When I interviewed for this job, PW’s managing editor asked me what was one thing I would change about Philadelphia if I could. It’s not an easy question, but what I came up with was: I would get people to care more about their city, to believe it could change for the better. Not caring isn’t our biggest problem in the immediate sense, but caring and working for change would lead to many of those larger problems being solved.
I still think that’s the right answer, but it still, at times, seems as unlikely now as it did then.
Philadelphians act like we are passionate, and in some ways we truly are. When it comes to our sports teams, we take a backseat to no one in the intensity of support we give and how much we care about their success. And that is a good thing — sports are one of the few remaining things that cut across race, class, and local geography. Even that pitiful wild card game on Sunday brought folks together in cheering on the Eagles.
In food and culture, too, we sometimes show that we care. Is there any publication in Philly that does not publish a “best cheesesteak” piece annually?
These things are not unimportant; food, sports, art, and culture make our lives better when they are good and bring us together as a community. But when it comes to our government — especially our city government — we give up the fight before it begins.
We call it the Philly Shrug, and if you’ve lived here a while, you’re intimately familiar with it.
Bring up the failures of city government, the convicted criminal who sits on City Council, the federally indicted member who sits there with him, the bid-rigging scandal of the early pandemic, the crumbling streets, the high taxes, the failing schools, the soaring crime, the general and persistent ineptitude, and the response is a shrug. “What are ya gonna do?” we ask. “You can’t fight City Hall.”
The thing is: you can.
We act as though there is a powerful Democratic machine that delivers services to its friends and freezes out its enemies. That was once the case; from the time of Mayor James Tate in the 1960s through even the Ed Rendell and John Street administrations, the Democratic City Committee was the government. Go through the machine, and you might get the city to take care of its responsibilities. Go around it, and you’re bound to run into a brick wall of non-compliance and indifference.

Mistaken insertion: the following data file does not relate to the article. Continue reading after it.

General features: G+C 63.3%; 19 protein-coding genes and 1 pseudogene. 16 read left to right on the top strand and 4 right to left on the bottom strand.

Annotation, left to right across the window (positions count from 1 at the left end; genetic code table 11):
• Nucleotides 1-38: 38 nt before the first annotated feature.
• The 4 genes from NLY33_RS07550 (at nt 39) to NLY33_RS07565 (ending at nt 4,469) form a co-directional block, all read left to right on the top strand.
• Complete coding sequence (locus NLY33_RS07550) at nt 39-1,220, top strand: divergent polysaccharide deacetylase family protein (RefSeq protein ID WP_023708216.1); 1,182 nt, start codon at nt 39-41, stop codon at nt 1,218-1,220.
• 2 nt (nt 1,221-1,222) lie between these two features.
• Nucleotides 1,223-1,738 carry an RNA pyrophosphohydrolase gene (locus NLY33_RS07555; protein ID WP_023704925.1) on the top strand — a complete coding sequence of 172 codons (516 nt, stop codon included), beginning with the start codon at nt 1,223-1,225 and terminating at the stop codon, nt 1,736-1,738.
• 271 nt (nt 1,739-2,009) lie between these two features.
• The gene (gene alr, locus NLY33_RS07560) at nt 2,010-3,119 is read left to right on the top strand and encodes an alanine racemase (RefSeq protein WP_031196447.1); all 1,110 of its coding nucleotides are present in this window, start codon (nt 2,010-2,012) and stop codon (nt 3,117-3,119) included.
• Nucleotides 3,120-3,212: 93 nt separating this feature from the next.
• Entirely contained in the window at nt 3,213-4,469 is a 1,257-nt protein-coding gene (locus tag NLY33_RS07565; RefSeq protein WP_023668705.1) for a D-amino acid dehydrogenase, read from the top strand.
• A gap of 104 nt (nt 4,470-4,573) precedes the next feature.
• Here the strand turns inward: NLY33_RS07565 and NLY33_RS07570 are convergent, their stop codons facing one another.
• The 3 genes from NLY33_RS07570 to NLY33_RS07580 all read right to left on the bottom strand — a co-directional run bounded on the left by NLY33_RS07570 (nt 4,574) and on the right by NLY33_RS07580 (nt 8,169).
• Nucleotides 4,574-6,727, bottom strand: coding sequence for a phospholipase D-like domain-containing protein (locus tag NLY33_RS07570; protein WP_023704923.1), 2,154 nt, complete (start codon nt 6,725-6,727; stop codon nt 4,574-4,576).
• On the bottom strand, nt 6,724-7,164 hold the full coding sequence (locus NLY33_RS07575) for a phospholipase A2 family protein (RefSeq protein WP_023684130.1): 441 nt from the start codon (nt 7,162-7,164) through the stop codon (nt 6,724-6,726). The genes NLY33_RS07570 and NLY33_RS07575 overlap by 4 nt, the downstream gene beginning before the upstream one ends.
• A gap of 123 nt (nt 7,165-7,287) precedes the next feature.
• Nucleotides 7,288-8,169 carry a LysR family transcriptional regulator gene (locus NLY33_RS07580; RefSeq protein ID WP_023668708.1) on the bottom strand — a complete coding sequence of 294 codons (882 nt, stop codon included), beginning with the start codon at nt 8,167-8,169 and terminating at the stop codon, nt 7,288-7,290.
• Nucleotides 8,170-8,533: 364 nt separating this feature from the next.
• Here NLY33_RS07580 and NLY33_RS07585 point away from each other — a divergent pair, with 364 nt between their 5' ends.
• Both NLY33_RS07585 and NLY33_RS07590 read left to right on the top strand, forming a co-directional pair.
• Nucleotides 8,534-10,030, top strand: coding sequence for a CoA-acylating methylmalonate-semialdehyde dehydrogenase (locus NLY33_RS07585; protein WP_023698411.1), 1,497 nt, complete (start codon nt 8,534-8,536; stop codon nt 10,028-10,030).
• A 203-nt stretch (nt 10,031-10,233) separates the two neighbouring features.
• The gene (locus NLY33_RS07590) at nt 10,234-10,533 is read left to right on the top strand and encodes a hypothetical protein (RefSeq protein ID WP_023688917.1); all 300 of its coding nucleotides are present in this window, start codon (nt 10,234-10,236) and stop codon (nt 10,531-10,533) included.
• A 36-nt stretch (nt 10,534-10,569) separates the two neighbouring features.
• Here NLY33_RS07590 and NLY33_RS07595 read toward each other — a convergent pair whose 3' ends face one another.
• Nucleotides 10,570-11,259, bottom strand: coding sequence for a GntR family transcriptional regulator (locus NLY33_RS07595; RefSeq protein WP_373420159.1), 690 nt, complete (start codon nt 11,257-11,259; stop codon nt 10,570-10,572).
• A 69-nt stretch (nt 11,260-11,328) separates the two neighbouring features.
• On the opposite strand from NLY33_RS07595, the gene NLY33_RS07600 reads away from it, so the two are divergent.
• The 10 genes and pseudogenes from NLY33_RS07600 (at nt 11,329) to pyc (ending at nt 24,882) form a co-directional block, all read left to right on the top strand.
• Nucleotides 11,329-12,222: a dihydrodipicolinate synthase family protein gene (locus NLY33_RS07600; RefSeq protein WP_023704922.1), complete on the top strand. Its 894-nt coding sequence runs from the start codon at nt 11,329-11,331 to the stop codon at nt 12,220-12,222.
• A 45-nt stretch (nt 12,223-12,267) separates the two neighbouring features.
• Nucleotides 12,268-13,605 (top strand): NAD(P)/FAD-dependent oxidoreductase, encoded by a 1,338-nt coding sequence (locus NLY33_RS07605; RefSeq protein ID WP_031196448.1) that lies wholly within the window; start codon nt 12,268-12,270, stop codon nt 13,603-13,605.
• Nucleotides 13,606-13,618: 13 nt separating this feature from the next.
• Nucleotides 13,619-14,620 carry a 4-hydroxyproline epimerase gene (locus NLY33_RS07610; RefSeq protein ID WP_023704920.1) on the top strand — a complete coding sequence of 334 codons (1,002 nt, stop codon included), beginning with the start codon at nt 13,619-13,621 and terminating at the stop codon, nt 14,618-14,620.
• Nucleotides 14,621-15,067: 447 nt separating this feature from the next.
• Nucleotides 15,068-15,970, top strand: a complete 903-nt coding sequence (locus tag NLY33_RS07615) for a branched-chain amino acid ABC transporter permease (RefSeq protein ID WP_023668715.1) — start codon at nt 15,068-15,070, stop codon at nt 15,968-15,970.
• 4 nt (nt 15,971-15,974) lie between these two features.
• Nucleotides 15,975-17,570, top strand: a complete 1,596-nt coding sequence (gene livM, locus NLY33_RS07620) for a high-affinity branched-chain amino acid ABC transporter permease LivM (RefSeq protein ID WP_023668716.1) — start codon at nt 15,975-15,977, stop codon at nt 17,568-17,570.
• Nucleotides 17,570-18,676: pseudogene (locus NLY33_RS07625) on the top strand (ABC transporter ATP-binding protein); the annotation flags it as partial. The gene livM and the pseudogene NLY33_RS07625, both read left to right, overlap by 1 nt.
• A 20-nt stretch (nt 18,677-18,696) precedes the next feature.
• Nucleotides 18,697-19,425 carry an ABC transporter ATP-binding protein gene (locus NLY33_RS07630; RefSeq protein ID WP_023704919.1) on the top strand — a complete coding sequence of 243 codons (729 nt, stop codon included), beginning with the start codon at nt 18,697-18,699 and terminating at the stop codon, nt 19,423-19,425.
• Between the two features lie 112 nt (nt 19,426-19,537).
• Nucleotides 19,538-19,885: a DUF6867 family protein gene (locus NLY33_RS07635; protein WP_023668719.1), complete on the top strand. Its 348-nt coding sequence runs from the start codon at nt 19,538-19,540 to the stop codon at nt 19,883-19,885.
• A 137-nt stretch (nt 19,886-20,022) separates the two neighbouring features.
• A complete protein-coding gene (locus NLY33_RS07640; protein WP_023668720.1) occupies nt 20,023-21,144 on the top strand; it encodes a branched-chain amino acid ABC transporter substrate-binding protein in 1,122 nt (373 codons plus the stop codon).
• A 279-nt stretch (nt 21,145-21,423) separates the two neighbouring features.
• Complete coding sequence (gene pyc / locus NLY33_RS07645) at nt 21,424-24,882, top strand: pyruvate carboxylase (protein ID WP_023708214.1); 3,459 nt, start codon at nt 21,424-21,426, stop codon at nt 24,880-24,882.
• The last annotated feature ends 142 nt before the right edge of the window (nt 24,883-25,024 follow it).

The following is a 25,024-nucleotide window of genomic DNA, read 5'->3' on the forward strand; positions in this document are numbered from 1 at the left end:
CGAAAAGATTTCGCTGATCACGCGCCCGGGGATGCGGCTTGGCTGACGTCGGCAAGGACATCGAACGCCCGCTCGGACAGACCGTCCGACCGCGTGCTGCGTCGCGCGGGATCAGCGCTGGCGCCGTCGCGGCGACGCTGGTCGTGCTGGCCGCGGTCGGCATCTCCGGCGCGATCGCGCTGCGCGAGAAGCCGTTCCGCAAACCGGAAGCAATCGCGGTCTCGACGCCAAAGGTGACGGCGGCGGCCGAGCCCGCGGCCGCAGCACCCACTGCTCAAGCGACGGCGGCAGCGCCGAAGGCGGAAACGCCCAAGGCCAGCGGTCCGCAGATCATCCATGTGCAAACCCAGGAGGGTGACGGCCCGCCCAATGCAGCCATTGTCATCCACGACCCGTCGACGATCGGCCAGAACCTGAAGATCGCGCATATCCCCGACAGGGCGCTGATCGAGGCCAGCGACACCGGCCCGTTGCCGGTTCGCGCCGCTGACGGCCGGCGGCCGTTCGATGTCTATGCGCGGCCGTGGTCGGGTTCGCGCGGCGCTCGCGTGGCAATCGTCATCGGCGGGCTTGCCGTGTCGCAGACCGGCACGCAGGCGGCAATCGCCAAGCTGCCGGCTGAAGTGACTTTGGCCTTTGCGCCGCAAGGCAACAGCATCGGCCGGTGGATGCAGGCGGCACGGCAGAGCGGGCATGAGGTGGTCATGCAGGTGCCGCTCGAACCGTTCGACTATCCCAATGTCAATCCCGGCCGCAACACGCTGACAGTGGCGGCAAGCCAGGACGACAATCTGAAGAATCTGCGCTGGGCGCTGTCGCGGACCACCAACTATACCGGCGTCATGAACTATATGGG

That machine still exists, but it is on life support, like party organizations across the country. Political outsiders can run and win against the wishes of the machine, something that never used to be true.
Rebecca Rhynhart’s 2017 primary win over incumbent City Controller Alan Butkovitz is a perfect example of this: An outsider with dreams of changing the city ousted an incumbent who was elected by the machine and endorsed by them. Since taking office, Rhynhart has been a rare voice for honest government in City Hall.
Fighting City Hall is easier when even the well-connected find city services to be a shadow of their former selves. The city was never run efficiently, as such, but it used to be that if you worked the system, things would eventually get done. It doesn’t make a lot of sense that you would talk to a Democratic committeeman to get a pothole filled instead of, say, contacting the Streets Department, but if the work got done, who’s going to complain?
The problem now is that the work doesn’t get done.
Things are falling apart, crime is skyrocketing, and all Philadelphians do is shrug and re-elect the same bums that presided over years of decay and neglect. Some Democratic big-shots have finally begun to turn on the District Attorney — right after he won a second four-year term in office. It’s too little and too late, but we all shrugged our way through the election season, even as murder reached a record high. 526 dead? What are ya gonna do?
People care about our city, but feel helpless. Change is possible. All it takes is the desire to give a damn and the energy to turn those cares into action.